In this glitchy, twitchy era of blurred micro-genres, it takes some real hoodoo to keep a crowd gyrating to the same groove for three and a half hours. But by the time the Fu-Arkist-Ra wrapped up their set at 92Y Tribeca a few weeks back, any semblance of a tyrannically periodic time flow had already been thwarted by more natural rhythms. Bandleader Amayo extended a hand to his 13 performers and, with a fifth-century cheironomer’s twist of the wrist, extracted pitches, moods, tempos, and hours of fatigue. The musicians formed a crescent around center-stage, where dancers flailed like B-girls emulating a Maoli war chant. Most imposing was the tremendous Chinese lion mask suspended above the piano, that much more out of place thanks to Amayo’s Afrocentrist lyrics (“Dumping on Mother Africa is like dumping in my mother’s womb!”) and the fact that the ensemble was playing Afrobeat, a genre that has never much bothered with the Eastern corners of the world.
The Fu-Arkist-Ra are the invention of Abraham “Duke” Amayo, best known as chanteur and composer for Antibalas, Brooklyn’s premier Afrobeat ensemble. This side project’s name is a rough amalgam of fu (from “kung fu,” meaning “to strive for excellence”) and arkestra, the variant spelling of “orchestra” coined by avant-jazz avatar Sun Ra. Born into Britain’s community of diasporic Nigerians, Amayo represents a rugged mash-up of disparate societies. He speaks like a relocated David Carradine, quick to compare martial arts exhibitions with African dance ceremonies, Chinese guardian lions with Yoruba deities. His interest in China stems somewhat from the superpower’s financial ties to Nigeria (including an enormous chopstick-manufacturing operation), but mostly from a romanticized association with martial arts.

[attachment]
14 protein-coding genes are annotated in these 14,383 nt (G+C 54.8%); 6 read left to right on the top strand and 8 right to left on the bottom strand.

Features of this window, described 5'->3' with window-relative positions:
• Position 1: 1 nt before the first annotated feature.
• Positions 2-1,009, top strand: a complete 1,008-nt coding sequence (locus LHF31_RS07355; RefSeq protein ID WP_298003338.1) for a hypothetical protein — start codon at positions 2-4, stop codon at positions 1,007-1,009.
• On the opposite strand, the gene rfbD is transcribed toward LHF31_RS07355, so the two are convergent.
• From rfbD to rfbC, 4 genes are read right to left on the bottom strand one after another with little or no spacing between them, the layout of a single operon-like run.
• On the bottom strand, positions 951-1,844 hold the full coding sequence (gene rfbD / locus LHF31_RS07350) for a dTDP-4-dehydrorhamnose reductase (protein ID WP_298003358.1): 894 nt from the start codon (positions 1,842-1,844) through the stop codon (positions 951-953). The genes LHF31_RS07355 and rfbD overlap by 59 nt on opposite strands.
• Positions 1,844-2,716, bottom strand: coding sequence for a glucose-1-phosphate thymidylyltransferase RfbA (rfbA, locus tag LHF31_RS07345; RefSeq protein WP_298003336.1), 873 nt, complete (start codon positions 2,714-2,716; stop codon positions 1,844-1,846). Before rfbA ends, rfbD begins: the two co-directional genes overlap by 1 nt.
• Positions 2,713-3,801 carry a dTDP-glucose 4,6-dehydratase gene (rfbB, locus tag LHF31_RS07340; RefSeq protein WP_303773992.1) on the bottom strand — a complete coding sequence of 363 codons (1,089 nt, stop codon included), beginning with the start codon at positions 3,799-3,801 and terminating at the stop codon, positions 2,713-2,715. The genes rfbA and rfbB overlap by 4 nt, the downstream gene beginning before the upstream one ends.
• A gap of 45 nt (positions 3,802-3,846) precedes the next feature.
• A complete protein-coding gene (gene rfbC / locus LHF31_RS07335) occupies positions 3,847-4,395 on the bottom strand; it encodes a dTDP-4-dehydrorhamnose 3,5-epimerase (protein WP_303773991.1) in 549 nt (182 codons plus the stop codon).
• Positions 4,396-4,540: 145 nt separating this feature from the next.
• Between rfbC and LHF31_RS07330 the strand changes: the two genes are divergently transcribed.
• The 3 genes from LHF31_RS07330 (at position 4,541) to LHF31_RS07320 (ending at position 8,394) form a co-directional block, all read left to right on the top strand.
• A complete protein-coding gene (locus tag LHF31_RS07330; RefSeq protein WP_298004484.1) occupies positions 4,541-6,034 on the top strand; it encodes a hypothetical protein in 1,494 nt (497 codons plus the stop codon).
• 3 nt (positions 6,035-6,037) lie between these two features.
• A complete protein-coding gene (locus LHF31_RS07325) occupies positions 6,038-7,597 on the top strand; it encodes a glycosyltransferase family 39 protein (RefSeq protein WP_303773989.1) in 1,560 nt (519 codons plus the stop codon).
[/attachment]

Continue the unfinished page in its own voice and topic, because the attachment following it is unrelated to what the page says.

He cites two early memories that have clearly shaped him: a trip to the Afro-Spot (the Lagos nightclub where legendary bandleader Fela Kuti originally distilled funk, highlife, and traditional griot music into Afrobeat) and the emergence of kung fu in ’70s pop culture. Over 30-plus years of training, Amayo has become a sifu, a master of martial arts and movement, which he associates with dance and claims as high art. His purpose now, he explains, is to “walk through the universe looking for disciples.”
Asian overtones in Afro-American music have greater precedent than the faux-Shaolin lore of cheap martial arts flicks, though Amayo and Wu-Tang have both managed to coerce that source material into something surprisingly compelling. Consider Duke Ellington’s 1971 project The Afro-Eurasian Eclipse, his deepest foray into exoticism, which begins with a spoken-word Marshall McLuhan paraphrase: “The whole world is going Oriental. No one will be able to retain his or her identity, not even the Orientals.” Even now, this echoes what many Americans believe to be true—namely, that we’ll all be speaking Mandarin by 2020. But as Voice critic Gary Giddins insisted in 1976, the composition, though rich in Eastern motifs, isn’t at all meant to concede cultural supremacy to Big Red, but rather to suggest that these “Negro” rhythms really aren’t too far removed from China’s traditional music. Ellington uses his remarkable abilities to dispel any lazy presumptions about genre and race.